The dehumanization of women occurs when there is an emphasis on treating women as objects and stripping them of their identity. Examples of this treatment are present in both literature and media.
In The Handmaid’s Tale, an elaborate fornication ritual that minimizes nudity while enabling sexual intercourse called the “Ceremony” occurs. The protagonist, Offred, claims “it has nothing to do with sexual desire, at least for me,” which suggests that the individual who takes the forefront is the man (Atwood 82). While the ritual is stylized for literary purposes, it encompasses the idea that men equivocate women to objects of sexual and physical pleasure (Boswell and Spade 139). Given the lack of intimacy, Offred’s existence is confined to her genitalia, which strips her of her humanity and transforms her into a “faceless” victim. Furthermore, the man apathetically leaves the room, which mirrors the findings that men who engage in detached sexual relations view women as objects for their pleasure that do not warrant courtesy or respect (Atwood 82; Boswell and Spade 138). Furthermore, it is interesting to note that Offred’s name is not Offred, but rather a patronymic mandated name that tied her to a male superior (Atwood 267-269). Using the prefix “Of,” the names were quite literally symbolic of ownership and equivocated women to property. The anecdotes within the novel amplify the dehumanizing treatment of women as objects for men.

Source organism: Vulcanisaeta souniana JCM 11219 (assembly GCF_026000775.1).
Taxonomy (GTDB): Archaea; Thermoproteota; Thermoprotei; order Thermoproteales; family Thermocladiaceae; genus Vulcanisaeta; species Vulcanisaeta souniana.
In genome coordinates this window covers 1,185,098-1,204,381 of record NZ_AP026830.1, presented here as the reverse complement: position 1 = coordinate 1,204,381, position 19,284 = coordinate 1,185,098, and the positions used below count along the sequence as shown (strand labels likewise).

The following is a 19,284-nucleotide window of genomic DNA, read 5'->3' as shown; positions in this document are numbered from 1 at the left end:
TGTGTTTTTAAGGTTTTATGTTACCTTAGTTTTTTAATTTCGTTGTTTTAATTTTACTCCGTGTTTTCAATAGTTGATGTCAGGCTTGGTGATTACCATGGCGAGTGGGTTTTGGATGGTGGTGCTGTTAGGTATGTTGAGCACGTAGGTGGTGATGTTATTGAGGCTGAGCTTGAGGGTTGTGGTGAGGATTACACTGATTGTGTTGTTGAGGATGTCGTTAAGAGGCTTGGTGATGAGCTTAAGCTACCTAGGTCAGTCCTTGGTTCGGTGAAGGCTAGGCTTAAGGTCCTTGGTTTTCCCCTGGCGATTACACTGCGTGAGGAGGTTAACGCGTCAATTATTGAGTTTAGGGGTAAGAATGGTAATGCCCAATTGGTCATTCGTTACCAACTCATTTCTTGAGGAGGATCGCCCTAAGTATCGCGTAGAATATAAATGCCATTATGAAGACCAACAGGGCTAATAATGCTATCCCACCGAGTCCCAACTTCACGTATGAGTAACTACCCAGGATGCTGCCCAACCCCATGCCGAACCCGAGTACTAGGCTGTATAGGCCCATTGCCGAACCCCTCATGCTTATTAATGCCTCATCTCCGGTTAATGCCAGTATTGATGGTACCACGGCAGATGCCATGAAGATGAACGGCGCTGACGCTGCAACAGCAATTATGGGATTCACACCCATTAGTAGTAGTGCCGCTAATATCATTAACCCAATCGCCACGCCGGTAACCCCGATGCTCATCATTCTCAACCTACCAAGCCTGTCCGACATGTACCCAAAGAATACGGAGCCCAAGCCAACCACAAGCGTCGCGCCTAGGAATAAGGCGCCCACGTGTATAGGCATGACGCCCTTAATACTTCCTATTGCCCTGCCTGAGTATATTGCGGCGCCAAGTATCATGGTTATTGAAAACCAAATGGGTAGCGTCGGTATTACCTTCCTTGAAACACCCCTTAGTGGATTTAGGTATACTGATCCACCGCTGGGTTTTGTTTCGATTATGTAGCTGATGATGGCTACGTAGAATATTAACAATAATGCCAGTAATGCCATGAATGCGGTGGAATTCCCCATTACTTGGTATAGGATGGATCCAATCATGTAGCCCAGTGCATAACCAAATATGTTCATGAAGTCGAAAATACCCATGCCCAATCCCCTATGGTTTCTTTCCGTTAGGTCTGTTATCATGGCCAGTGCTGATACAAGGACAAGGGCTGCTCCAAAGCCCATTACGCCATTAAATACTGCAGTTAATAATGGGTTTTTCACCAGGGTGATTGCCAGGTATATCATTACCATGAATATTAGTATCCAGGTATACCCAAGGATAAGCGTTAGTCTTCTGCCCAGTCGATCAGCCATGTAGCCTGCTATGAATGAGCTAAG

Female objectification is also observable in advertisements where women become “faceless” and “bodiless” victims. Both the American Psychological Association’s study on magazines and Kilbourne’s study on advertisements determined that women were more likely than men to appear in media with obscured or dismembered body parts. The APA Task Force found that half of all ads featured dismembered females and the following ad is a prime example.
Noticeably, only the woman has become headless, as the man next to her is fully visible. Additionally, it is impossible not to notice the sexual innuendo of the advertisement. The sexual appeal of the woman is harnessed to depict her as an object, similar to Mulvey’s notion of voyeurism to paint women as pleasurable objects for men. Ultimately, such images are the embodiment of female objectification as women’s obscured identities emphasize the pleasure of men and assert the prominence of female desirability (Orenstein 116). By portraying women in a manner that dehumanizes them and strips them of their agency for the benefit of a man, their existence is diminished to simply becoming outlets of pleasure for men.